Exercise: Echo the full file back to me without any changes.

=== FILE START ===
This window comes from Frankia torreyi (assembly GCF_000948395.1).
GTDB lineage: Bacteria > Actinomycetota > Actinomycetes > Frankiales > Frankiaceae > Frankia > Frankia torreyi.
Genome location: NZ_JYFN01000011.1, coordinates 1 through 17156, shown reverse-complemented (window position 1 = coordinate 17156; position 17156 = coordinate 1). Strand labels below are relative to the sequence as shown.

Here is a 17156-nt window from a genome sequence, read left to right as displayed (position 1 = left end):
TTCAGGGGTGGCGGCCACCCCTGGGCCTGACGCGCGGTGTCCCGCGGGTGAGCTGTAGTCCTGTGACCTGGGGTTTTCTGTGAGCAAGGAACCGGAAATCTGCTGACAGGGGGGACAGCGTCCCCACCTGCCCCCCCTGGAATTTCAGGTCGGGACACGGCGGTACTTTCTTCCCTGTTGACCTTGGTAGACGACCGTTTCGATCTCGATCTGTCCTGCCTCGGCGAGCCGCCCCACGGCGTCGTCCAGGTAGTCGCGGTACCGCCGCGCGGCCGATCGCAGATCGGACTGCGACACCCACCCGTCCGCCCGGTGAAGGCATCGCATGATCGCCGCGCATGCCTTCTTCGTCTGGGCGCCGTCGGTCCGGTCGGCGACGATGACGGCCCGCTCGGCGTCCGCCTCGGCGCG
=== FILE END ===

This window comes from Frankia torreyi (assembly GCF_000948395.1).
GTDB lineage: Bacteria > Actinomycetota > Actinomycetes > Frankiales > Frankiaceae > Frankia > Frankia torreyi.
Genome location: NZ_JYFN01000011.1, coordinates 1 through 17156, shown reverse-complemented (window position 1 = coordinate 17156; position 17156 = coordinate 1). Strand labels below are relative to the sequence as shown.

Here is a 17156-nt window from a genome sequence, read left to right as displayed (position 1 = left end):
TTCAGGGGTGGCGGCCACCCCTGGGCCTGACGCGCGGTGTCCCGCGGGTGAGCTGTAGTCCTGTGACCTGGGGTTTTCTGTGAGCAAGGAACCGGAAATCTGCTGACAGGGGGGACAGCGTCCCCACCTGCCCCCCCTGGAATTTCAGGTCGGGACACGGCGGTACTTTCTTCCCTGTTGACCTTGGTAGACGACCGTTTCGATCTCGATCTGTCCTGCCTCGGCGAGCCGCCCCACGGCGTCGTCCAGGTAGTCGCGGTACCGCCGCGCGGCCGATCGCAGATCGGACTGCGACACCCACCCGTCCGCCCGGTGAAGGCATCGCATGATCGCCGCGCATGCCTTCTTCGTCTGGGCGCCGTCGGTCCGGTCGGCGACGATGACGGCCCGCTCGGCGTCCGCCTCGGCGCG